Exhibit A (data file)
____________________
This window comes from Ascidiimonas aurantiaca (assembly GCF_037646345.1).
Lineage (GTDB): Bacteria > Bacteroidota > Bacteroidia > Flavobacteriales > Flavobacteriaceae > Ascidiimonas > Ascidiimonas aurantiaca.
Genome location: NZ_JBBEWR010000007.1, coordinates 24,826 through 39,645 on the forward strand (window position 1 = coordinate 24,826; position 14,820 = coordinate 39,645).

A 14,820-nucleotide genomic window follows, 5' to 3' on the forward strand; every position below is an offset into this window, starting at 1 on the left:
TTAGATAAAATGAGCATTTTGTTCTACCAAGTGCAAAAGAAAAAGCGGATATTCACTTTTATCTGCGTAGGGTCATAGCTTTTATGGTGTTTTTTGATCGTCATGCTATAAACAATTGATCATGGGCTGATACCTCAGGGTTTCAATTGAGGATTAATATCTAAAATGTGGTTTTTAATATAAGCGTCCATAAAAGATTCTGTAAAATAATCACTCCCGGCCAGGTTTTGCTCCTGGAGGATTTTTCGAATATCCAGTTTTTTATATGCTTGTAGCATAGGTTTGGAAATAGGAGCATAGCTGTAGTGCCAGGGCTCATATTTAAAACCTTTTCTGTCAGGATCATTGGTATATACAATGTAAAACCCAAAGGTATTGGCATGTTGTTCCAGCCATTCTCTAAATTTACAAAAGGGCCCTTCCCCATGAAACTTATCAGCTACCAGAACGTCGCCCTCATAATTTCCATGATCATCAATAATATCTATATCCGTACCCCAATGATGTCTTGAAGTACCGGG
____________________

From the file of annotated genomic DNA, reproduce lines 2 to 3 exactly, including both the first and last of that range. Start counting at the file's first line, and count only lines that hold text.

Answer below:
Lineage (GTDB): Bacteria > Bacteroidota > Bacteroidia > Flavobacteriales > Flavobacteriaceae > Ascidiimonas > Ascidiimonas aurantiaca.
Genome location: NZ_JBBEWR010000007.1, coordinates 24,826 through 39,645 on the forward strand (window position 1 = coordinate 24,826; position 14,820 = coordinate 39,645).